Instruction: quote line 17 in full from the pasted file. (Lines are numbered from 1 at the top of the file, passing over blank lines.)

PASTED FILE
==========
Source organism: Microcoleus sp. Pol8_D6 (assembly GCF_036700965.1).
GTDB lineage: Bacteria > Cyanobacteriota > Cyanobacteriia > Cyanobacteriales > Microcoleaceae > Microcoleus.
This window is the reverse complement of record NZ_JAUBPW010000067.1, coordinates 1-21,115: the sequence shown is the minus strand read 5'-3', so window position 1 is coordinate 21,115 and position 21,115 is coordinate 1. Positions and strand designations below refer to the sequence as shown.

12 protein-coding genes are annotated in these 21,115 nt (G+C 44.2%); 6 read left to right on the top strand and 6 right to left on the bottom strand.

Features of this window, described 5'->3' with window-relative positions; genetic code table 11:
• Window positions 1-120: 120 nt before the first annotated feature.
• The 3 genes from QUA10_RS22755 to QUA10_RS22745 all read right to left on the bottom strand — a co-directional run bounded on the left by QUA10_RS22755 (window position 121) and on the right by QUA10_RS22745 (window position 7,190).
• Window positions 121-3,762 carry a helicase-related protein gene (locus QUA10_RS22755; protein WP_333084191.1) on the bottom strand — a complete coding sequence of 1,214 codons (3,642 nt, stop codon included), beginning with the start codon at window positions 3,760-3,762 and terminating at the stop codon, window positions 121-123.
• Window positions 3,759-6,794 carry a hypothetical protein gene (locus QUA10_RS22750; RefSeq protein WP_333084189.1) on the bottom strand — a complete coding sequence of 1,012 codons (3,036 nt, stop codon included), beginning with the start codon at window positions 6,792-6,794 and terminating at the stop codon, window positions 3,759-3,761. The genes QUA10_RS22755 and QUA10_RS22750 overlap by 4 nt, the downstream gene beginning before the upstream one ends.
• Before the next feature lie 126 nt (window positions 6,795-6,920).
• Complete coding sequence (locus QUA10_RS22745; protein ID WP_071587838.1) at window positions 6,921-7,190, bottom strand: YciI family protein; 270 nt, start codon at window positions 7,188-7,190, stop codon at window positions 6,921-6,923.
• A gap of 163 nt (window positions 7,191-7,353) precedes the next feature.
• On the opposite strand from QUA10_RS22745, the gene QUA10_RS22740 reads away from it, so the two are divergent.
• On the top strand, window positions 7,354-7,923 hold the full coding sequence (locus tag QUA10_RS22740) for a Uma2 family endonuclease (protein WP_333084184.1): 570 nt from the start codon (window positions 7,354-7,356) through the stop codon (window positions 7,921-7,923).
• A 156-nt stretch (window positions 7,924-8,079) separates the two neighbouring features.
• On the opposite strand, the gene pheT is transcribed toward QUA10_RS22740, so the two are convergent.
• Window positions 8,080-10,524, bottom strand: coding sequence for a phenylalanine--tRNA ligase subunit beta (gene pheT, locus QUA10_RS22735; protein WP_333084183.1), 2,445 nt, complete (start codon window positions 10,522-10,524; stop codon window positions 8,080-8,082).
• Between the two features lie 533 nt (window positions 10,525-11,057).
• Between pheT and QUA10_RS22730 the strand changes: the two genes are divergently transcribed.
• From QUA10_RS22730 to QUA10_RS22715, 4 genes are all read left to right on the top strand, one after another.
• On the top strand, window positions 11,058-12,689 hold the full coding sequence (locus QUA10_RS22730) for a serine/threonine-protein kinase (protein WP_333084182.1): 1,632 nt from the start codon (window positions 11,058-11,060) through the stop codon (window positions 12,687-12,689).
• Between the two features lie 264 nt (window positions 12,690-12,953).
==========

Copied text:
• Window positions 8,080-10,524, bottom strand: coding sequence for a phenylalanine--tRNA ligase subunit beta (gene pheT, locus QUA10_RS22735; protein WP_333084183.1), 2,445 nt, complete (start codon window positions 10,522-10,524; stop codon window positions 8,080-8,082).